It is a stark reminder of how dangerous auto racing was, and can continue to be, to see the list of drivers that met their ends on the tracks of the world. The 1950s are considered to be one of the most dangerous periods of auto racing history. Of the sprint drivers and Formula 1 drivers that O’Connor drove against, an unfortunately high number were killed in accidents each season. O’Connor’s move away from the sprint cars he started in is often attributed to the death of longtime rival in the series, Bob Sweikert. One often cited fact is that of the 33 drivers who qualified for the 1953 Indianapolis 500, nearly half of the field would, at some point, die on a track. Of those who did not quality for it that year, more than half a dozen would also die in racing accidents, with several others suffering career ending injuries, over the following decades. Included in those who failed to qualify that year was Pat O’Connor.
The accident that would involve 16 cars and claim the life of Pat O’Connor began due to a confused start. As was standard at the time, the starting grid began in single file, and was instructed to form the normal eleven three car wide rows once on the track. However, the first row, consisting of Dick Rathmann, Ed Elisian, and Jimmy Reece, pulled away from and passed the track pace car, quickly catching the back of the pack as it pulled out onto the track. The chief starter, Bill Vanderwater, waved off the first start attempt, instructing the pack to reform correctly. The front three drivers moved forwards, and took the front row. On the second approach to the starting line, Vanderwater gave the green flag to begin the race. The first three cars quickly pulled into a tight line, with Rathmann in first and Ed Elisian in second. Approaching turn three, Elisian spun, catching Rathmann, and both cars lost control. With the rest of the field close behind them, the resulting accident snared 16 cars in total, causing multiple injuries and the death of Pat O’Connor.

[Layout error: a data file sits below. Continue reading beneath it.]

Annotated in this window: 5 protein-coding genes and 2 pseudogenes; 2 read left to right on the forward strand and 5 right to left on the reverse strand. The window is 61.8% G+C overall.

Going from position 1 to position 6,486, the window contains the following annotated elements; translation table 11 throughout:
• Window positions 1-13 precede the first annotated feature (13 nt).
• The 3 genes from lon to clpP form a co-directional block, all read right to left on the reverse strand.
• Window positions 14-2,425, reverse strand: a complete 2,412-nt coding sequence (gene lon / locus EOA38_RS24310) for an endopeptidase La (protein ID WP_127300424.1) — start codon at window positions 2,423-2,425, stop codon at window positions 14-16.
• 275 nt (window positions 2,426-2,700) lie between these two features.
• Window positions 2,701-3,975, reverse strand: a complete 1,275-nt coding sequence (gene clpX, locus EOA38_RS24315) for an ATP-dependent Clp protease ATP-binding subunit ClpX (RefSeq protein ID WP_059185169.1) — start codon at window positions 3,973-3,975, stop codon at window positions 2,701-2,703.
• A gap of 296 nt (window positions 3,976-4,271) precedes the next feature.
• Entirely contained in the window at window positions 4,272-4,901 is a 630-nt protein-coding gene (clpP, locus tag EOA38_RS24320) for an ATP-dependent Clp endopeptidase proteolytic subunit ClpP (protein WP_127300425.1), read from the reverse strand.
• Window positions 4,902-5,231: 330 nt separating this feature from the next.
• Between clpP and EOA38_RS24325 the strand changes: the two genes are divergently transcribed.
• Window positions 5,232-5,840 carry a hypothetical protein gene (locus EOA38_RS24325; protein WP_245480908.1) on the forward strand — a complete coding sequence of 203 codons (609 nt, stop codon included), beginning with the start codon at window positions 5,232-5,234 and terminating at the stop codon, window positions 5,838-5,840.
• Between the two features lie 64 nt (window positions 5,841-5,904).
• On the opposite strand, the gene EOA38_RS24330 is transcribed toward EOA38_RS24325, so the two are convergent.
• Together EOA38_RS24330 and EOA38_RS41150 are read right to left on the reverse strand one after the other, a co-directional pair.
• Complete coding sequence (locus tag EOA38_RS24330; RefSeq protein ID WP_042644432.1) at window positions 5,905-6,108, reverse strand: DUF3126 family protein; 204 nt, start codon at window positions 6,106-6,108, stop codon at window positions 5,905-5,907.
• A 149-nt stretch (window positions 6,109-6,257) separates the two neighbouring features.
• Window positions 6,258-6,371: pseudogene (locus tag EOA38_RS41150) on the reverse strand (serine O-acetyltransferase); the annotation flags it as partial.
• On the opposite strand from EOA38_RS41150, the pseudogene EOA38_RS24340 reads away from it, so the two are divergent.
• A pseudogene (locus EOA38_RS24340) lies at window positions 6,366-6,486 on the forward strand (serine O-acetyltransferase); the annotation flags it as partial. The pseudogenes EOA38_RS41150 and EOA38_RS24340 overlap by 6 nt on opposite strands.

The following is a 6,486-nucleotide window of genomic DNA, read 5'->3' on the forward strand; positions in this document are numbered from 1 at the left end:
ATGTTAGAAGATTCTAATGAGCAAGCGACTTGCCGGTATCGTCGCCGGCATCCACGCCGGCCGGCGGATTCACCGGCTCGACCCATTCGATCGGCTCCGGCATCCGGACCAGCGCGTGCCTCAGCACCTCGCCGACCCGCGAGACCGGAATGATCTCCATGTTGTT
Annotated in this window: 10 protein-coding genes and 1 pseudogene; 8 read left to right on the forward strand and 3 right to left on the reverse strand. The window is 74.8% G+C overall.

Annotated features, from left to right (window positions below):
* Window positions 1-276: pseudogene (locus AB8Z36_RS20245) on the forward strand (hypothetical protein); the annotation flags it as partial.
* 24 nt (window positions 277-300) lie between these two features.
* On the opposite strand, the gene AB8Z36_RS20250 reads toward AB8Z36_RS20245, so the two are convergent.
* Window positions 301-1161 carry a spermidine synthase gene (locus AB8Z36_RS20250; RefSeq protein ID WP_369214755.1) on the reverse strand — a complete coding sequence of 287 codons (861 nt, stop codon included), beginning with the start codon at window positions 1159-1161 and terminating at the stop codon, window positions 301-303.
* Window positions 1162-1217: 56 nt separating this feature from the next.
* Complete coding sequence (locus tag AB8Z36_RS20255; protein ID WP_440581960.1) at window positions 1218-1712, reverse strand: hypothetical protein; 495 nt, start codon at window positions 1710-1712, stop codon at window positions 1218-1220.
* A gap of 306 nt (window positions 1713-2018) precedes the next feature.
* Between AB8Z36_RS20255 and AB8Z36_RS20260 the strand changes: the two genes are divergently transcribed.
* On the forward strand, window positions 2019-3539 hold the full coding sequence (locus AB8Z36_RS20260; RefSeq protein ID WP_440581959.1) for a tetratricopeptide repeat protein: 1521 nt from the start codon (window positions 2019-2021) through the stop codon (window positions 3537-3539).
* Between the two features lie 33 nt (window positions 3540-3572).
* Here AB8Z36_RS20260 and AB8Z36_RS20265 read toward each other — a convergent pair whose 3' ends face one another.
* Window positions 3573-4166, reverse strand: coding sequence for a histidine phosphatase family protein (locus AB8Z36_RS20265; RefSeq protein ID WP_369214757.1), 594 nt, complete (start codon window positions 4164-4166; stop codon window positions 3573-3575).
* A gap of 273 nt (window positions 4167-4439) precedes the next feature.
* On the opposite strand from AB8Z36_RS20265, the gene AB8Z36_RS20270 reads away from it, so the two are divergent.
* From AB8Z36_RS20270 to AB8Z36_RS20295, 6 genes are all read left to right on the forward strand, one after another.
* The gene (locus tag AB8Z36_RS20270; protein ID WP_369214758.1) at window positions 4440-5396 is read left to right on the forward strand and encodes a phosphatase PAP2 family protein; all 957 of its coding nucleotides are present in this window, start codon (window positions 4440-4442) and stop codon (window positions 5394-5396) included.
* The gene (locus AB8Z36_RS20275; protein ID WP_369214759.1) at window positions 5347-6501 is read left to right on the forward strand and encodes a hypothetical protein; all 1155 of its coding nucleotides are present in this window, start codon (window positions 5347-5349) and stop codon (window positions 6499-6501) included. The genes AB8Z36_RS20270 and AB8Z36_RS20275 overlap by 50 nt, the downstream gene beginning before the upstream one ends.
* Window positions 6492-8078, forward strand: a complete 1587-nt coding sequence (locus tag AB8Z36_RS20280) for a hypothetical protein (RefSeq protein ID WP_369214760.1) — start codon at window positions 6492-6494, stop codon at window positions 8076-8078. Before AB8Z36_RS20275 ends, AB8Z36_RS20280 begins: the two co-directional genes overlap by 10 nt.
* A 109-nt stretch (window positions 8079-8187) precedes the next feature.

The accident itself exists in multiple photographic records, from multiple angles and even series of images shot by photographers present at the event. Multiple film recordings also caught the accident from multiple angles. But what the films and images also caught, which hung in the mind of race fans everywhere, was the burning car of Pat O’Connor. After having impacted the car of Bob Veith, who had hit Jimmy Reece, Pat O’Connor’s car rode up the nose of Veith’s car, and was launched nearly fifty feet into the air in a side over side tumble that continued when it impacted the raceway surface, skidding several hundred feet before impacting the race wall tail first. The ruptured fuel tanks caught fire, engulfing the car in flame. The only fortunate thing was that Pat O’Connor was already dead, having died nearly instantly of a skull fracture on the first head down impact of his car. But the image of the burning car stayed with drivers and fans alike.